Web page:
The current study investigated whether mindfulness and psychological flexibility uniquely and separately accounted for variability in psychological distress (somatization, depression, anxiety, and general psychological distress). An ethnically diverse, non-clinical sample of college undergraduates (N = 494, 76% female) completed a web-based survey that included the self-report measures of interest. Consistent with prior research, psychological flexibility and mindfulness were positively associated with each other, and tested separately, both variables were negatively associated with somatization, depression, anxiety, and general psychological distress. Results also revealed that psychological flexibility and mindfulness accounted for unique variance in all four measures of distress. These findings suggest that mindfulness and psychological flexibility are interrelated but not redundant constructs, and that both constructs are important for understanding the onset and maintenance of somatization, depression, anxiety, and general distress.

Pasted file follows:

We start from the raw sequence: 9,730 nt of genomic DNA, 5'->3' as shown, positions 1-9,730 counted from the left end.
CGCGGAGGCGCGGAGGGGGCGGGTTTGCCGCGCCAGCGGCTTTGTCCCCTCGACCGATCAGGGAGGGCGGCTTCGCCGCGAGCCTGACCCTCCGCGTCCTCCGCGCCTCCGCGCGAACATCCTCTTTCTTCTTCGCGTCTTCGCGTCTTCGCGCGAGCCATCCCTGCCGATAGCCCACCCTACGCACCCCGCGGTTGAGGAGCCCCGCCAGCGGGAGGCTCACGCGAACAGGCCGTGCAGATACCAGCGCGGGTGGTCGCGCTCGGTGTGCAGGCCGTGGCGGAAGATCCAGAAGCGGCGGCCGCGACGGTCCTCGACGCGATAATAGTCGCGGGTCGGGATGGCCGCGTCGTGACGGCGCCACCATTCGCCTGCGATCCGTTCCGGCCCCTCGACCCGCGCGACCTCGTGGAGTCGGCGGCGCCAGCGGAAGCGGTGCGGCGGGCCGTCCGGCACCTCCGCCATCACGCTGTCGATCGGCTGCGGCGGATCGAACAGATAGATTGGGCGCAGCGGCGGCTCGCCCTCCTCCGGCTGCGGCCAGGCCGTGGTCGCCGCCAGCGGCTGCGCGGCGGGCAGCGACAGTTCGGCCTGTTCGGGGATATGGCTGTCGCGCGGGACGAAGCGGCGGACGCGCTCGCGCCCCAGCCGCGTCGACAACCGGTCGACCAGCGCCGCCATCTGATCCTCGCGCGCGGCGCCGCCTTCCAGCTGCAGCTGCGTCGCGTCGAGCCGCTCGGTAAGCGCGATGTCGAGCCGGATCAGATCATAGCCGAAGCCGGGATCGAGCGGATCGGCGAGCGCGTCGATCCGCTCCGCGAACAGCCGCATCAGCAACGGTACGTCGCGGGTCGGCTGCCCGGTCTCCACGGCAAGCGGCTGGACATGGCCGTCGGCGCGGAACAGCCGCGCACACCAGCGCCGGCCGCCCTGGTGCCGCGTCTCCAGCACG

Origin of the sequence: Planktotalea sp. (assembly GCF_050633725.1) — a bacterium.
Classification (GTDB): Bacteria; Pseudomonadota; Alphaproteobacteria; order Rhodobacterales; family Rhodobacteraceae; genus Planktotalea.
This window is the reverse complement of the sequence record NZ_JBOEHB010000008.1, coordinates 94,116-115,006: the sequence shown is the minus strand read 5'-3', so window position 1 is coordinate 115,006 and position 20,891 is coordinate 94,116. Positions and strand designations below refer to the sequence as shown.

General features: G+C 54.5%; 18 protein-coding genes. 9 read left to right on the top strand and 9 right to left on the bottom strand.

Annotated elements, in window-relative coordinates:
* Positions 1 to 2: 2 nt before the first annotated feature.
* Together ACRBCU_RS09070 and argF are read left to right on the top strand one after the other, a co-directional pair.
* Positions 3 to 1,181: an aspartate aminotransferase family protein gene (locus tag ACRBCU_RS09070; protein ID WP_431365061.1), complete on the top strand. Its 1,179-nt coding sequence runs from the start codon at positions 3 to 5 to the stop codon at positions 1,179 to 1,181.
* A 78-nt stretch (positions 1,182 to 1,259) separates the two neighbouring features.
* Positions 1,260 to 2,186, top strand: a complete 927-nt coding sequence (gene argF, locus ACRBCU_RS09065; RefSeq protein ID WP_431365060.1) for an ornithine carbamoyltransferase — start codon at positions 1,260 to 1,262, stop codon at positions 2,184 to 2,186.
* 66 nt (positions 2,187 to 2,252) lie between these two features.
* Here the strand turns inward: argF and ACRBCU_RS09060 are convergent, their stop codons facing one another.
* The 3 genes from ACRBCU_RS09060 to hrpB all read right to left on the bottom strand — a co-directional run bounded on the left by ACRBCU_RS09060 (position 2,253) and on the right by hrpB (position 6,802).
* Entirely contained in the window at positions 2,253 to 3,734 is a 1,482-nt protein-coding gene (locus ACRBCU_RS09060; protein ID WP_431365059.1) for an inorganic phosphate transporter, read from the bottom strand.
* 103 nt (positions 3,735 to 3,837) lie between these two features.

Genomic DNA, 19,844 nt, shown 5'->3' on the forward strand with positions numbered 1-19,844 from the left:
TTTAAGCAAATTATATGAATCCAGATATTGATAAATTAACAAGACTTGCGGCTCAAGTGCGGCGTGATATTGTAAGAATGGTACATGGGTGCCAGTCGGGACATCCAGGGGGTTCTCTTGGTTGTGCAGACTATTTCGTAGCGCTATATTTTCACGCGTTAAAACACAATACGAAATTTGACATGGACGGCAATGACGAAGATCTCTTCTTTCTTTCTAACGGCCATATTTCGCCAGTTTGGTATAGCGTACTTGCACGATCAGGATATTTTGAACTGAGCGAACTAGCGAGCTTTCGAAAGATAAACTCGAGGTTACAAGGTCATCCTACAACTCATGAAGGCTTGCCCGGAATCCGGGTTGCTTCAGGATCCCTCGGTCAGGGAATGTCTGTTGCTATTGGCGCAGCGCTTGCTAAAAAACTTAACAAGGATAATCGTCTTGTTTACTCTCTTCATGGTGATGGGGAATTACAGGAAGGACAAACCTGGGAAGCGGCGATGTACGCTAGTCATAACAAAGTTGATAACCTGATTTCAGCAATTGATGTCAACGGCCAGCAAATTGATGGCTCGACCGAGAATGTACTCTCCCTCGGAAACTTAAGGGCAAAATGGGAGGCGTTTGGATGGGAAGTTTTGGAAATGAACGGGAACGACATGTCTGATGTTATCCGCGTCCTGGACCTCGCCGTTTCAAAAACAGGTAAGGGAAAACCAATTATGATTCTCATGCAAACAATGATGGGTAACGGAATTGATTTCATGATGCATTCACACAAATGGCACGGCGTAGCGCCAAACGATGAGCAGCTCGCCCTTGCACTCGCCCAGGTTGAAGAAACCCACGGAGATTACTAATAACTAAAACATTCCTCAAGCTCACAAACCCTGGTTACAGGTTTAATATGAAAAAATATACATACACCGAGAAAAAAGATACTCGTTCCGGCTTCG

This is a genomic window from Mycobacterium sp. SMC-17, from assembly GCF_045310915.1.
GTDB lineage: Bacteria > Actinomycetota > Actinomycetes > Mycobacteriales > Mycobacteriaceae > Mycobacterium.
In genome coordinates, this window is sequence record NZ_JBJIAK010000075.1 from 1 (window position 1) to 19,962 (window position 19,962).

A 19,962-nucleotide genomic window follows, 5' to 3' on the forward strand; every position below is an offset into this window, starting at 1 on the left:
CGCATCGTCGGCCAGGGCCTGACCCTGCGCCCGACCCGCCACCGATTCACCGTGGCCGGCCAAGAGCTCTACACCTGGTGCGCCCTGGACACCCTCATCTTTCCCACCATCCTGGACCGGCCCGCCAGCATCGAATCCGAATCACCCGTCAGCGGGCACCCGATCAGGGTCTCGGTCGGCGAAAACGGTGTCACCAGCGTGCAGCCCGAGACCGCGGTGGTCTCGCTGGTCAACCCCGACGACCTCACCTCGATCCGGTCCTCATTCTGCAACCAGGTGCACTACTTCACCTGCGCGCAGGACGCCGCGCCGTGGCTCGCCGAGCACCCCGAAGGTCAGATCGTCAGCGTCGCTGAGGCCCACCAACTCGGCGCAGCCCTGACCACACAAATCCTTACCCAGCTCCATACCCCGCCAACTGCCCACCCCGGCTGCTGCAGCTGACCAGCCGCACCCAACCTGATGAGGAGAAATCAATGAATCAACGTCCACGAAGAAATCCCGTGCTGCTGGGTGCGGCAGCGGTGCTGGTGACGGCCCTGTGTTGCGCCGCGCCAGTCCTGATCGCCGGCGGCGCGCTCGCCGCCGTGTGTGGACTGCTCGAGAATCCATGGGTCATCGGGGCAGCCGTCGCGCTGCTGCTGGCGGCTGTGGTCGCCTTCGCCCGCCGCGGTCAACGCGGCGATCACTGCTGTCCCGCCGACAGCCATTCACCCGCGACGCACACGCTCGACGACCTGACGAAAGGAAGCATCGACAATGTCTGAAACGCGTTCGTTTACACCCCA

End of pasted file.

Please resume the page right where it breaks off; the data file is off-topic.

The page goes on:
Masuda, A., & Tully, E. C. (2012). The role of mindfulness and psychological flexibility in somatization, depression, anxiety, and general psychological distress in a nonclinical college sample. Journal of Evidence-Based Complementary Alternative Medicine, 17(1), 66-71. doi: 10.1177/2156587211423400